So there is much that the law can learn from a closer involvement with medicine and, if the Irish Law Reform Commission is right, a clear financial incentive for lawyers to do so. However, I would like to think that there are also things that medicine can learn from the law.

For example, there is, I think, increasing concern in some quarters about the incidence of scientific fraud and the reliability of some experimental results, even those published in respected journals. One thinks immediately of the case series in 199813 published by Andrew Wakefield and his colleagues in The Lancet suggesting that the MMR vaccine may predispose some children to behavioural disorders. Despite the small sample size, the uncontrolled design and the speculative nature of its conclusions, the paper received wide publicity and very considerable problems then ensued.
In particular, MMR vaccination rates began to drop because, fuelled by posts on social media – many of them highly irresponsible – parents became concerned about the risk of autism after vaccination. The Lancet subsequently completely retracted the Wakefield paper but not until February 2010. This was shortly before the revelation that there had been incidences of deliberate fraud in the “research”. In particular, data had been selected to support certain conclusions and some facts had been falsified.14
Lawyers and judges are well used to assessing the reliability and effectiveness of evidence albeit on a much more subjective basis than doctors. They are also good at detecting fraud or self-deception perhaps through idealism or personal ambition or, more worryingly, simply for financial gain. Perhaps the law’s more structured processes of allegation, response to allegation and reply as well as its adversarial approach to arriving at the truth can assist here? As the great American jurist John Henry Wigmore observed:

“Cross-examination is the greatest legal engine ever invented for the discovery of truth.. .”

Contrary to the views espoused by some American politicians, there is no place in the law for “alternative facts”.
As medicine relentlessly moves forward, with new endeavours actively being encouraged and increasingly being paid for by “Big Pharma” and “Big Tech”, frameworks, particularly ethical and legal frameworks, are vital if ordinary people, who can have little under- standing of the purpose of such endeavours, are to be protected from the growth of what Peter Huber first described as long ago as 1962 as “junk science”.16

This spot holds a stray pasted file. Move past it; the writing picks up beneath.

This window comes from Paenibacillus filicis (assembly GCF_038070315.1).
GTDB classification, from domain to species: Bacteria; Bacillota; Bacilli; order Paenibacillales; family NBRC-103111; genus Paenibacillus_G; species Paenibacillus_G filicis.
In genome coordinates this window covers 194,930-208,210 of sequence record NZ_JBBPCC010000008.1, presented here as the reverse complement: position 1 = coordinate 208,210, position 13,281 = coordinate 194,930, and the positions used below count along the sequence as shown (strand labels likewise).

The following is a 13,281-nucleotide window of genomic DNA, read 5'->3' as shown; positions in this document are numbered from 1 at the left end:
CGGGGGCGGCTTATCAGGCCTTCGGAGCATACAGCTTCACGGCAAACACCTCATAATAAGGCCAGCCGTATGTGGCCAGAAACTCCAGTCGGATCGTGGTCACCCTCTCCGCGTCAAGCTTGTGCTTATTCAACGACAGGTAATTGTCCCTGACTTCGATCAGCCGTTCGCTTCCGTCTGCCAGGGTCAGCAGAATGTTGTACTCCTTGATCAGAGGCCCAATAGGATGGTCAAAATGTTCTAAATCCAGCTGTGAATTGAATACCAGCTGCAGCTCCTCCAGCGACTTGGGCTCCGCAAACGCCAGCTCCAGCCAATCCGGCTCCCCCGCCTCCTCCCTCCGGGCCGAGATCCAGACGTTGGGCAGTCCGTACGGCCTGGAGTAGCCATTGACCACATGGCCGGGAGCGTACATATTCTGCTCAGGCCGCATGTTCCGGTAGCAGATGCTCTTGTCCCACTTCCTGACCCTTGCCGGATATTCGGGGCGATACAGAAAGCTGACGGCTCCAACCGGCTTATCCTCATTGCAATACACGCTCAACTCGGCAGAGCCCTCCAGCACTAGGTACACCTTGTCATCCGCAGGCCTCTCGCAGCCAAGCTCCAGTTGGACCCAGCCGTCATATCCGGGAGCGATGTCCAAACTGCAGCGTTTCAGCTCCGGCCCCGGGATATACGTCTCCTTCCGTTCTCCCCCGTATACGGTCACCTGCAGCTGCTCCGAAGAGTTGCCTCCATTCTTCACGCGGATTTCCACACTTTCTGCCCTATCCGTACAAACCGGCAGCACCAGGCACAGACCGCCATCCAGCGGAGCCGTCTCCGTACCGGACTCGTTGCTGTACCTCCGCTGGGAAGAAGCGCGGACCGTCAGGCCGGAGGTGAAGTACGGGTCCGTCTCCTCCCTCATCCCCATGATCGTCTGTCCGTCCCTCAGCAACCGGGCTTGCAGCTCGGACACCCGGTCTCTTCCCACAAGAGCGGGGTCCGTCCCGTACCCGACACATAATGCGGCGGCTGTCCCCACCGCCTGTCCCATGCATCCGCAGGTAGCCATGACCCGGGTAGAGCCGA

Here too, I suggest, lawyers and judges can play a role by setting appropriate boundaries. Whether those boundaries can be policed effectively in the internet age is another and altogether more difficult question. Social media use amongst healthcare providers is increasing at a rapid pace. This allows them to build their online presence by reaching millions of people worldwide within a matter of seconds.

The cross-border nature of what is frequently called the “digital ecosystem” means that regulatory bodies need to work together and they must be supported by an effective application of the rule of law, fairly enforced and properly resourced.
Allied to this is the growing use of artificial intelligence in medicine, including for the purposes of clinical decision-making. Medicine, like all science, strives for certainty. It aims to reach conclusions derived from clearly stated premises or which are arrived at after repeated observations. But what if there is no certainty? What if we just do not know or cannot say? Initially, at least, there is likely to be much about artificial intelligence that we cannot know or cannot say, or say reliably.
Collaborations Pharmaceuticals is a research and development company based in Raleigh in North Carolina in America. Its mission is to:

“[U]se real drug discovery intelligence alongside artificial intelligence to develop clinical candidates for rare, neglected and unmet therapeutic needs .. .”

In an article published in March of this year, researchers described how a minor edit to a code meant that suddenly an algorithm for designing drugs to treat Alzheimer’s disease was suggesting thousands of chemical structures for nerve agents.18
In July of this year the government published a Command Paper on regulating artificial intelligence.19 Currently, there are no UK laws that were explicitly written to do this. Instead, artificial intelligence is par- tially regulated through a patchwork of legal and reg- ulatory requirements built for other purposes, some of which incompletely capture uses of artificial intelli- gence technologies.
For example, UK data protection law includes spe- cific requirements around “automated decision- making” and the broader processing of personal data, which also covers processing for the purpose of devel- oping and training artificial intelligence technolo- gies.20,21 The upcoming Online Safety Bill also has provisions specifically concerning the design and use of algorithms.
However, as the government recognises at p.4 of its recent DCMS Command Paper:

“To maintain [the UK’s] leading regulatory approach, we must make sure that the rules that govern the devel- opment and use of [artificial intelligence] keep pace with the evolving implications of the technologies .. .”

More recently, in August of this year the Law Society of England and Wales published a report on the progress that is being made in developing devices designed to augment the capabilities of society – often referred to collectively as “neurotechnology” – and how these technologies may impact both society and the law.